In reply to butteredfrog: I knew I didn't have a torque wrench that went up high enough but wasn't quite sure what the torque was. Was hoping to get away with a cheater bar on the end of a wrench and just doing it as tight as I could. Is it worth investing in a torque wrench that will go up high enough?
Jim C - on 11 Feb 2013
In reply to Ben Sharp:
> (In reply to butteredfrog) I knew I didn't have a torque wrench that went up high enough but wasn't quite sure what the torque was. Was hoping to get away with a cheater bar on the end of a wrench and just doing it as tight as I could. Is it worth investing in a torque wrench that will go up high enough?

Somewhere in my shed is a 3 foot long torque wrench along with other oversize tools of my late father's kit. You don't live near Loch Lomond do you ?
Ben Sharp - on 11 Feb 2013
In reply to Jim C: Hey Jim, cheers for the offer but unfortunately not, I can add that to one of the many reasons I wish I lived further up north!
gethin_allen on 12 Feb 2013
In reply to Ben Sharp:
When I did the rear wheel bearings on my focus I bought new drums with the bearings already pressed in and made do with a wrench that went up to 190 Nm. The rears only need 230 Nm so I gave it 190 and then a fraction more. Nothing has fallen off yet. 280 Nm for the front may be a bit too much to guess at.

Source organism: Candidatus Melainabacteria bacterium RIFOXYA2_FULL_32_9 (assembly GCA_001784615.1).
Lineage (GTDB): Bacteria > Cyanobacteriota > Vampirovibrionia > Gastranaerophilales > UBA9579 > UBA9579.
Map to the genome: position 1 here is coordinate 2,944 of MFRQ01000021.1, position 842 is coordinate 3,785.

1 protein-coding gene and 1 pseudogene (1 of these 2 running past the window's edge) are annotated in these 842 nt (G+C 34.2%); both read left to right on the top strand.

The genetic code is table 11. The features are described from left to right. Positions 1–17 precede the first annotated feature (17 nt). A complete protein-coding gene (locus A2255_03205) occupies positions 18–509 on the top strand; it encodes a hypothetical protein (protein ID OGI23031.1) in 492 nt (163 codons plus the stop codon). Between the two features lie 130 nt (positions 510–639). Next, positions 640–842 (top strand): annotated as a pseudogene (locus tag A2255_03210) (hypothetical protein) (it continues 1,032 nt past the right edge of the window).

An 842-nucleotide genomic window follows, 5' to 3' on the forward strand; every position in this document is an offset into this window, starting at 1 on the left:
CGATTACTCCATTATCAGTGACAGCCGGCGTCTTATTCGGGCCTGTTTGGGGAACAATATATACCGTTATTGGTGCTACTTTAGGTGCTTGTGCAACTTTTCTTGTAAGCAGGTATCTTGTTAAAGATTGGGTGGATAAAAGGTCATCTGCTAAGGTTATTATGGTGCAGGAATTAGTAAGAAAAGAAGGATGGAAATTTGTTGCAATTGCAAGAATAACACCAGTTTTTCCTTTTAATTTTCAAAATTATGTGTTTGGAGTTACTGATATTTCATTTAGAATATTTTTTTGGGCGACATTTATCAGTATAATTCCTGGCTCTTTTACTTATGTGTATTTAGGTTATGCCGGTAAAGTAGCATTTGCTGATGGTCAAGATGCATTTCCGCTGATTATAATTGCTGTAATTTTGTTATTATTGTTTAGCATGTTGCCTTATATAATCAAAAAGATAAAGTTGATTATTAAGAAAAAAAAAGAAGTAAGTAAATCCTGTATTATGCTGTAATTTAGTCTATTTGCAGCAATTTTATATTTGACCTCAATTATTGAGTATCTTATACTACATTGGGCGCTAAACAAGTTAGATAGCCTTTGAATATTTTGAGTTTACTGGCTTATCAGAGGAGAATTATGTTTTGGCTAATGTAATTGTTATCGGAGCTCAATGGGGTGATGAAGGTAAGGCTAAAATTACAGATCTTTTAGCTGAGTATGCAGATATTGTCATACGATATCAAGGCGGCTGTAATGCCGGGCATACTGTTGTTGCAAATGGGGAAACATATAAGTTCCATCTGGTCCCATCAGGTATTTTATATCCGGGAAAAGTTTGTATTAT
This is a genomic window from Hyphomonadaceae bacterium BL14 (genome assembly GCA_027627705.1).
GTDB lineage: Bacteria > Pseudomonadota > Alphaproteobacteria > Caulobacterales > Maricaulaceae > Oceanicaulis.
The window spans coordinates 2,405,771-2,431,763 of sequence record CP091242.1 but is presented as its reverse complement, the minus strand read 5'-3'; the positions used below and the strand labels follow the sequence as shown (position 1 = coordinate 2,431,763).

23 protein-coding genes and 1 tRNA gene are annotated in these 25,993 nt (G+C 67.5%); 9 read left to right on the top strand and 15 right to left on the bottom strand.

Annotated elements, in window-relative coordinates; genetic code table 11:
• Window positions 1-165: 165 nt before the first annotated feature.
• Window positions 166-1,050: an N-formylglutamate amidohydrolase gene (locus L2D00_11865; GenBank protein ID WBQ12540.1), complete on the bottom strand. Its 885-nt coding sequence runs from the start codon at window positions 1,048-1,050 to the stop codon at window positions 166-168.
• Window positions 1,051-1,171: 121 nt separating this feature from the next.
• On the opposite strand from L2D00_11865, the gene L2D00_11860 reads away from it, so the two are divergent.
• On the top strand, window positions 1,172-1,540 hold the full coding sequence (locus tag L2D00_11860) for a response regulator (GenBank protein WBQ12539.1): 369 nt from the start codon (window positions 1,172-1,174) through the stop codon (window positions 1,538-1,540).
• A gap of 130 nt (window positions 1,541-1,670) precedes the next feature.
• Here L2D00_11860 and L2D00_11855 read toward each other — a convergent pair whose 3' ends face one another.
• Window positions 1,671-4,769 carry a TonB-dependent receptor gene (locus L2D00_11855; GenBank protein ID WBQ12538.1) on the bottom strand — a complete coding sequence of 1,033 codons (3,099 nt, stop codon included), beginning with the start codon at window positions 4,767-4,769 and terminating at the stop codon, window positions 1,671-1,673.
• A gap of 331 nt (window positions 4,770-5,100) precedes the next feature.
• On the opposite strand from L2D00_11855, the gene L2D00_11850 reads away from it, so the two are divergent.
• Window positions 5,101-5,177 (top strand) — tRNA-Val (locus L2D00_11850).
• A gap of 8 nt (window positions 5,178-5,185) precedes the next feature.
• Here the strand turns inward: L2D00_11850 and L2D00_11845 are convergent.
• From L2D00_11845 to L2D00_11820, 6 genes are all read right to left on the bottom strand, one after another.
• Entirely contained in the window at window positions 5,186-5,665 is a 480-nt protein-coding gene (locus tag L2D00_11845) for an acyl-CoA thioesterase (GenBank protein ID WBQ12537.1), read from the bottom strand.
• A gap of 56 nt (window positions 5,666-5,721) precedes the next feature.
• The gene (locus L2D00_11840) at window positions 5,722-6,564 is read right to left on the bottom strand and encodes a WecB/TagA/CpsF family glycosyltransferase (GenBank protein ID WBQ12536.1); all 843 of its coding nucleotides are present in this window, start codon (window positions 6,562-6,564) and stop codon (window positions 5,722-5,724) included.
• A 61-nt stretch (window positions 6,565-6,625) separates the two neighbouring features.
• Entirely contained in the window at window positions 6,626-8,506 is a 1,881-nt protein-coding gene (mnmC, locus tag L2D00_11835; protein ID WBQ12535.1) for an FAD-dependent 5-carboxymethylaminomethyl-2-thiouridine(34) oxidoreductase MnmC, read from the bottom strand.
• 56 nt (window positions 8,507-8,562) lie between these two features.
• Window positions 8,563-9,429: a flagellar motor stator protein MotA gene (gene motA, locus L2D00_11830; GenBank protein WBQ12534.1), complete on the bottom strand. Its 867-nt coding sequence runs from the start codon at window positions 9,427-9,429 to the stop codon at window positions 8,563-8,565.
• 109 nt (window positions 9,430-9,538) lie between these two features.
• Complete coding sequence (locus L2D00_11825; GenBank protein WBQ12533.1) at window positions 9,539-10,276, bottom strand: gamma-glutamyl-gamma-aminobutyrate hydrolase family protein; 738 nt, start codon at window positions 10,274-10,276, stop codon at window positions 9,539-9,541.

Tall Clare - on 12 Feb 2013
In reply to gethin_allen:

My brother overtightened a rear wheel bearing on a Mk 1 Golf years ago and the wheel sheared off at 80mph... Oops...
Ben Sharp - on 12 Feb 2013
In reply to Tall Clare: Ouch, the focus forums seem to suggest 316nm for the front.
altirando - on 13 Feb 2013
In reply to Ben Sharp: I believe the Focus has the same basic platform as my Volvo coupe. I had an irritating churning noise which sounded like a wheel bearing but turned out to be a drive shaft bearing.